Rather than looking at office facilities as a pure balance-sheet expense, forward-thinking companies consider their offices as a key component of corporate strategy.
A better office design can make employees happier and healthier, but from a “numbers” point of view, is it worth it?
One of the main objectives of redesigning an office is to increase employee productivity, - and unless concrete figures are offered, it can be difficult to envision this project as having a solid return on investment (in dollars!)
Studies differ in the variables examined from one to the next, but overall, we can describe two key components that affect office workers’ productivity: the quality of environment (ventilation, heating, natural lighting, décor, cleanliness) and the office layout (Informal/formal meeting areas, quiet areas, privacy, storage, desk, circulation space)
Quality of environment:
The World Green Building Council (WGBC) research on productivity identifies some key factors*:
Air quality - There are clear health benefits from good Indoor Air Quality (IAQ). Better IAQ can improve employee productivity by 8 – 11%. Joseph Allen, a professor at Harvard University, recently conducted a series of experiments to test the effects of green buildings on workers. Participants inside a green, properly ventilated building scored between 61%-100% higher in cognitive function than those that were monitored in conventional office blocks. Allen and his team estimate that it costs up to $40 per person per year to double the ventilation rate in a building – but the study suggests that productivity benefits range from $6,000 to $7,000 per person per year. “The costs are trivial compared to the benefits, any way you look at this,” he says.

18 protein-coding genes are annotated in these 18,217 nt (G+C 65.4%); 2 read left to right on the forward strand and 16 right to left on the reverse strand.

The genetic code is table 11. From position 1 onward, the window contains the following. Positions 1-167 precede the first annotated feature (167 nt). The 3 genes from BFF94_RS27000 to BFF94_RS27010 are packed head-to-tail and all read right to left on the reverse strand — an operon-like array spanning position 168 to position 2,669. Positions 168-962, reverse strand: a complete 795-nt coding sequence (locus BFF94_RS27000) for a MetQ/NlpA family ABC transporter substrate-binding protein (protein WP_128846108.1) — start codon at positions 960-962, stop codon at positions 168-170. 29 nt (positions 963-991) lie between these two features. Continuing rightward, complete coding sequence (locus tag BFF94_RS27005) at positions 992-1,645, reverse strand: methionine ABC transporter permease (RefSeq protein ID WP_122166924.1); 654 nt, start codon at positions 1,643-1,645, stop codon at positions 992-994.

Thermal comfort - employees experience a 4% reduction in performance at cooler temperatures and 6% at warmer temperatures.
Noise - office workers’ performance drops by 66% when exposed to distracting noise.
Research shows that benefits and penalties to workplace productivity are experienced equally across open-plan and enclosed office environments.
Apart from requiring less space per person (and therefore less costs), the open-office plan can enhance information flow, communication and teamwork. However, for activities that need a high-level of submersion and concentration (like writing long reports or developing software), this design can be detrimental as the number of interruptions and level of noise is higher.
Clearly, no office-design can be applied blindly to every type of business and work function. Differences have been found in what is optimal for different business functions and groups of workers (younger/older, female/male).
At DMA, we believe that productivity is directly associated to the workplace and are advocates of high levels of customization and variety. We have designed award-winning task-specific spaces that fit the purpose and maximise the benefits whilst minimizing the detriments for productivity when carrying out each task.
Does your workspace require a makeover that boosts productivity, employee health and happiness? Discover how we could help you develop a workplace that makes your business thrive by contacting our Managing Partner, Philip Martin, at firstname.lastname@example.org.
* Haynes, Barry, Suckely, Louise & Nunnington, Nick (2017). Workplace productivity and office type: an evaluation of office occupier differences based on age and gender. Journal of Corporate Real Estate, 19 (2), 111-138.